Health

The Impact of War
3:20 pm
Fri June 20, 2014

To Treat PTSD, Veterans Have A Vast Array Of Ineffective Solutions

Originally published on Fri June 20, 2014 6:08 pm

Transcript

ROBERT SIEGEL, HOST:

A new study raises questions about the effectiveness of mental health care for veterans. Researchers found that neither the VA nor the Pentagon tracks the success of treatment for PTSD. The Pentagon sponsored this study, which was conducted by the Institute of Medicine. The results follow the scandal over waiting times at VA hospitals and they add a new layer to concerns about veterans' health care. Here's NPR's Quil Lawrence.

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Shots - Health News
2:13 pm
Fri June 20, 2014

West Africa Is 'Overwhelmed' By Ebola

A UNICEF field worker talks to villagers in Liberia's Foya District about how to prevent Ebola disease.
Ahmed Jallanzo EPA/Landov

Originally published on Mon June 23, 2014 7:40 am

People are hiding from health care workers. New cases are turning up in unexpected places. At funerals, family members don't always follow the advice not to touch the body of the deceased, which may still harbor the deadly virus.

These are a few of the signs that, in the words of public health specialist Armand Sprecher of Doctors Without Borders, the Ebola outbreak that began in West Africa in February is "not under control yet."

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Shots - Health News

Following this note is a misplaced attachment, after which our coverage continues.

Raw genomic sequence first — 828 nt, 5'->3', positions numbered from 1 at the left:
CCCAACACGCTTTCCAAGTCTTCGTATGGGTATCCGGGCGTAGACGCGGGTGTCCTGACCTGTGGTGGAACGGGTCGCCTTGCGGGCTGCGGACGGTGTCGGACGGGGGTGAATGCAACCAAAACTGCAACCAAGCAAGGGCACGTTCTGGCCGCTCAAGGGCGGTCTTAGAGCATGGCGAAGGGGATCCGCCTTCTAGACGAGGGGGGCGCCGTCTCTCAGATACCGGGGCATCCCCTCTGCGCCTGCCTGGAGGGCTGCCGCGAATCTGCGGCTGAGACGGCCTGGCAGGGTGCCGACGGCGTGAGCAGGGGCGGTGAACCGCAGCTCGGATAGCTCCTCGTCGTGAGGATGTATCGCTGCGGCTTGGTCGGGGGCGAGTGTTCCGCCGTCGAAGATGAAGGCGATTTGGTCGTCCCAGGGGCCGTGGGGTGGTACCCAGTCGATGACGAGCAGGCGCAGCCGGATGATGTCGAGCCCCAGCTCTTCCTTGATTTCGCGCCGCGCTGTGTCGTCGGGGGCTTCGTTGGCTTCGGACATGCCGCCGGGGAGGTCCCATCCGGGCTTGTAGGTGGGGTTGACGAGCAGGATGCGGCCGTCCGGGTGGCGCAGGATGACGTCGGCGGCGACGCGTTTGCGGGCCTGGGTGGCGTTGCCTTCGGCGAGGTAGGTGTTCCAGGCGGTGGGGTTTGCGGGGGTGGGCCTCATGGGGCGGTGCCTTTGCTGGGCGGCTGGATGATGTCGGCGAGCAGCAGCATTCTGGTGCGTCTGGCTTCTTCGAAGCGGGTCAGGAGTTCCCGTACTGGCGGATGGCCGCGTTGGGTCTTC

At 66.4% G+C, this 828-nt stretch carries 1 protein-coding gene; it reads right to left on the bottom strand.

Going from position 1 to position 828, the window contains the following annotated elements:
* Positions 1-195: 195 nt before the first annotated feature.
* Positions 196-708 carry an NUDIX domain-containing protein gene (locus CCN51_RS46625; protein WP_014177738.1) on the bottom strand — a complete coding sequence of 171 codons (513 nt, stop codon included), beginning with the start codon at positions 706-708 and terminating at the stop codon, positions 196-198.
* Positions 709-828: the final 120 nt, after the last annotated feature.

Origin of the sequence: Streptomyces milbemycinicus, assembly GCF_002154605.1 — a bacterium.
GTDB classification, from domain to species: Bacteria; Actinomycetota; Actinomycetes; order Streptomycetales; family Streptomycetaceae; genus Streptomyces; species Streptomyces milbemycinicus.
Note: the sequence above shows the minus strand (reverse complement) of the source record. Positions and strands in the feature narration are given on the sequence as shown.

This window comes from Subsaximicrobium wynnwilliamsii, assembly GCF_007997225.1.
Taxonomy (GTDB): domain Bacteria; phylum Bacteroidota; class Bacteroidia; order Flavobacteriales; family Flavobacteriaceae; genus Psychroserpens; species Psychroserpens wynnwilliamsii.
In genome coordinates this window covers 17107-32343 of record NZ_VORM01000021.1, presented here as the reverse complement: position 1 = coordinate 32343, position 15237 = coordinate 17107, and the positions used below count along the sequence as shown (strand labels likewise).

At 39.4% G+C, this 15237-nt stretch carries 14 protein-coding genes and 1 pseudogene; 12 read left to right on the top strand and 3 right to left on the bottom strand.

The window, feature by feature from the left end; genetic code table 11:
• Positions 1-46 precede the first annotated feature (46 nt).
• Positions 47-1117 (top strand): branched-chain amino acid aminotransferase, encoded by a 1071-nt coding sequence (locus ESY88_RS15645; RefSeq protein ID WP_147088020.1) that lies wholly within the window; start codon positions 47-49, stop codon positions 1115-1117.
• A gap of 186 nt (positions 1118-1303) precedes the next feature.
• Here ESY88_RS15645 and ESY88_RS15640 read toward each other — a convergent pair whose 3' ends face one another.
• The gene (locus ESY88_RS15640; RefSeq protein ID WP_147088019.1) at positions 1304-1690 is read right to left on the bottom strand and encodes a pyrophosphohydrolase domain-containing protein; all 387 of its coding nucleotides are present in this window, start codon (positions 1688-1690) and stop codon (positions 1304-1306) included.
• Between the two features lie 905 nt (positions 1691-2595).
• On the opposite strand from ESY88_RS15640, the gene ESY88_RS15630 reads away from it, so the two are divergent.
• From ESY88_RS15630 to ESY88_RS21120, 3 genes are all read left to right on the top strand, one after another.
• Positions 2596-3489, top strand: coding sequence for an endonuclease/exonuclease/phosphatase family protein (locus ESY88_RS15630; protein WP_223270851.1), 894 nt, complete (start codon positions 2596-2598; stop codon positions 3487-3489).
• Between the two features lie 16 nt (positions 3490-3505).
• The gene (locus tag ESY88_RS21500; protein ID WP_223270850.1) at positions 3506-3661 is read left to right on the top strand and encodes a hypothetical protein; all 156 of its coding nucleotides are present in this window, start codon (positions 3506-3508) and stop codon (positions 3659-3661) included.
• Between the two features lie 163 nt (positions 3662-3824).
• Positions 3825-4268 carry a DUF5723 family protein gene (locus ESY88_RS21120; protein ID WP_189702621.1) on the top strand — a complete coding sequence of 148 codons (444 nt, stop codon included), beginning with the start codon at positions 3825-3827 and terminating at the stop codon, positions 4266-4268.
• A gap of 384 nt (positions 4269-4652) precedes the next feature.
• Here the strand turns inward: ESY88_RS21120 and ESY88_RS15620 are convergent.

11:39 am
Fri June 20, 2014

Former Foster Care Youth Get Help Paying For Health Care

iStockphoto

Originally published on Mon June 23, 2014 6:59 am

When Joseph Hill turned 21, he went from being homeless to being homeless and uninsured.

Hill grew up in foster care. He entered the system when he was 3 months old, and lived in 10 different foster homes in San Diego. At 19, he aged out of foster care and faced an abrupt transition into adulthood.

At first he received health insurance under Medi-Cal, California's version of Medicaid. But those benefits disappeared when he turned 21.

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Sports
11:00 am
Fri June 20, 2014

A Dangerous 'Ritual': Chewing Tobacco In Baseball

Baseball Hall of Famer Tony Gwynn's death has revived conversations about the use of smokeless tobacco in the sport. Tobacco and baseball researcher Ted Eaves discusses why so many players use it.

Health
9:24 am
Fri June 20, 2014

First Oklahoma Case Of Chikungunya Virus Confirmed

Credit dr_relling / Flickr Creative Commons

The Oklahoma Department of Health says a Tulsa County resident has tested positive for the chikungunya virus, the first confirmed case of the disease in the state.

Chikungunya is not indigenous to Oklahoma or the continental U.S. The Oklahoman resident who tested positive for the virus recently traveled to Haiti on a mission trip.

The disease is transmitted by mosquitoes. The Health Department urges those considering traveling to any Caribbean island, South America, Africa or southeast Asia take extra precautions against mosquito bites.

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Shots - Health News
8:14 am
Fri June 20, 2014

Sanctions Common Against Doctors With Odd Medicare Billing

Originally published on Fri June 20, 2014 9:37 am

Over the past couple of months, media organizations including ProPublica have been busy dissecting data released by Medicare on payments made to health professionals in 2012.